Money that makes for work mobility;TECs
In Gloucestershire, the Training and Enterprise council did not wait for a Government Green Paper on Lifelong Learning to set up accounts which enable citizens to invest in and get help with training costs.
Now the Government is working on a national framework for individual learning accounts - and the training council is passing on knowledge gleaned from running Skill accounts, first piloted in the county in 1995, to officials at the Department for Education and Employment.
Gloucestershire Training and Enterprise Council launched the venture with the Midland Bank, after getting funds from the Single Regeneration Budget. Those opening accounts get a subsidy of up to pound;150 from the council. To qualify for this amount, they have to have saved pound;350 towards the cost of their chosen course.
Graham Hoyle, Gloucestershire training council's chief executive explains:
"The idea is to give people a leg-up and a subsidy to encourage people to train and use the account as a long-term savings plan, building up a fund for the future. People in jobs who don't see the immediate need to get more skills are also encouraged to think about a time when they may have to change jobs". The scheme chimes in with notions of the death of a job-for-life and the need for individuals to update their skills to help ensure they are equipped for career changes.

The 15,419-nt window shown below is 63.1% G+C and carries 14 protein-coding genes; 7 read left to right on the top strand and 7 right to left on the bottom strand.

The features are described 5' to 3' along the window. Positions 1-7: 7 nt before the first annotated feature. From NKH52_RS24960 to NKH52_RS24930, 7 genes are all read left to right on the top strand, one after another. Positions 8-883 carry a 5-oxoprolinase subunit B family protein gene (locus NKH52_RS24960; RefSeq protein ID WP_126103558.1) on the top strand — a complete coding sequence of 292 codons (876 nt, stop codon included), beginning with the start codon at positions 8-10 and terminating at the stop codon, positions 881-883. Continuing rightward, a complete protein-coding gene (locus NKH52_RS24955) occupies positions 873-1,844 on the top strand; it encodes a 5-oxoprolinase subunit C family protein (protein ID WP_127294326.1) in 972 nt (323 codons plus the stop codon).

Midland Bank has made a commitment to refine the model, in line with the national infrastructure to deliver accounts through 'smart cards' to a million people next year.
Those involved in 11 planned pilots will get pound;150 from the Government to kick off their account - and are expected to chip in at least pound;25 themselves. They can use the account to buy academic or practical courses to supplement their education. Linking up to financial institutions to handle the accounts is a crucial plank of the building up a nationwide infrastructure.
The scheme will be the trial for the Lifelong Learning Initiative the Government announced in February. Ministers hope it will eventually enable any adult to open a learning account. Training councils will be responsible for establishing the first million accounts and putting in the public contribution of pound;150 to start them up. Discussions are still going on about whether these accounts should be targeted at those most in need or to adopt a more mixed approach.
In Gloucestershire, 561 accounts have been opened to date, with people saving towards the cost of learning, and 153 employers are contributing. Forty seven per cent of account holders have got the savings habit, and are continuing to make contributions. They have spent the money on a range of training, from computer-aided design to homeopathy.
The Kent Learning Bursary Save To Learn Account gives residents in the county an incentive to put money aside for training. For every pound;100 people save, Kent Training and Enterprise Council will add pound;20 .
Chris Humphries, chief executive of the National TEC Council believes accounts have the potential to transform access to learning. He believes learner choice should be driving the system: "Put the cash in the hands of the customer - and let them decide", although the Government has not yet adopted this radical agenda.